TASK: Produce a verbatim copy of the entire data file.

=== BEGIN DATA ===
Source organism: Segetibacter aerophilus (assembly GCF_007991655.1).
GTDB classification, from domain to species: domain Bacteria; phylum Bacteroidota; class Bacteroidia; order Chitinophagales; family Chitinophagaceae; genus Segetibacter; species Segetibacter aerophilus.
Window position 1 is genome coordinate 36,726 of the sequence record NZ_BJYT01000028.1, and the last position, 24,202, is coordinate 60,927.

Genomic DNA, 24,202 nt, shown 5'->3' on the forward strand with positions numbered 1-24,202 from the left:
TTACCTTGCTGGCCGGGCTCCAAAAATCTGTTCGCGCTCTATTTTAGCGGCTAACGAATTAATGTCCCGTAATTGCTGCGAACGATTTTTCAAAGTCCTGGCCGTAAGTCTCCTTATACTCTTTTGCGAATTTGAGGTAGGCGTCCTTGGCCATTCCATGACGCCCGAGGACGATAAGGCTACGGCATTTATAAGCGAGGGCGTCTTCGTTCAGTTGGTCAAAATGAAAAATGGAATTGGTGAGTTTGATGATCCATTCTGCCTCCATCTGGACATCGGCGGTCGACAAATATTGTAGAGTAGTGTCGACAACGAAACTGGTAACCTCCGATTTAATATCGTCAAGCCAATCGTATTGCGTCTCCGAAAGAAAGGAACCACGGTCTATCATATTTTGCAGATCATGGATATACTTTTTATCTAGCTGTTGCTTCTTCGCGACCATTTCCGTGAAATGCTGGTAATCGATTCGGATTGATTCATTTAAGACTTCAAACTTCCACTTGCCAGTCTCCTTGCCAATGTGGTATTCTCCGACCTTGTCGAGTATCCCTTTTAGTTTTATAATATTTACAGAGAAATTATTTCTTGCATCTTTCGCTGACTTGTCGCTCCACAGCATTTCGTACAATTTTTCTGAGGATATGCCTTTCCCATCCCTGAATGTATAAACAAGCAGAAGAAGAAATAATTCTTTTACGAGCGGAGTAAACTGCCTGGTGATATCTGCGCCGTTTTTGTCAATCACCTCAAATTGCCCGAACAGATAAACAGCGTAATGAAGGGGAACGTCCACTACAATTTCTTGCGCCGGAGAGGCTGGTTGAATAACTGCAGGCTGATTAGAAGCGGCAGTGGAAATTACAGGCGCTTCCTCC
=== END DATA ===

Source organism: Segetibacter aerophilus (assembly GCF_007991655.1).
GTDB classification, from domain to species: domain Bacteria; phylum Bacteroidota; class Bacteroidia; order Chitinophagales; family Chitinophagaceae; genus Segetibacter; species Segetibacter aerophilus.
Window position 1 is genome coordinate 36,726 of the sequence record NZ_BJYT01000028.1, and the last position, 24,202, is coordinate 60,927.

Genomic DNA, 24,202 nt, shown 5'->3' on the forward strand with positions numbered 1-24,202 from the left:
TTACCTTGCTGGCCGGGCTCCAAAAATCTGTTCGCGCTCTATTTTAGCGGCTAACGAATTAATGTCCCGTAATTGCTGCGAACGATTTTTCAAAGTCCTGGCCGTAAGTCTCCTTATACTCTTTTGCGAATTTGAGGTAGGCGTCCTTGGCCATTCCATGACGCCCGAGGACGATAAGGCTACGGCATTTATAAGCGAGGGCGTCTTCGTTCAGTTGGTCAAAATGAAAAATGGAATTGGTGAGTTTGATGATCCATTCTGCCTCCATCTGGACATCGGCGGTCGACAAATATTGTAGAGTAGTGTCGACAACGAAACTGGTAACCTCCGATTTAATATCGTCAAGCCAATCGTATTGCGTCTCCGAAAGAAAGGAACCACGGTCTATCATATTTTGCAGATCATGGATATACTTTTTATCTAGCTGTTGCTTCTTCGCGACCATTTCCGTGAAATGCTGGTAATCGATTCGGATTGATTCATTTAAGACTTCAAACTTCCACTTGCCAGTCTCCTTGCCAATGTGGTATTCTCCGACCTTGTCGAGTATCCCTTTTAGTTTTATAATATTTACAGAGAAATTATTTCTTGCATCTTTCGCTGACTTGTCGCTCCACAGCATTTCGTACAATTTTTCTGAGGATATGCCTTTCCCATCCCTGAATGTATAAACAAGCAGAAGAAGAAATAATTCTTTTACGAGCGGAGTAAACTGCCTGGTGATATCTGCGCCGTTTTTGTCAATCACCTCAAATTGCCCGAACAGATAAACAGCGTAATGAAGGGGAACGTCCACTACAATTTCTTGCGCCGGAGAGGCTGGTTGAATAACTGCAGGCTGATTAGAAGCGGCAGTGGAAATTACAGGCGCTTCCTCC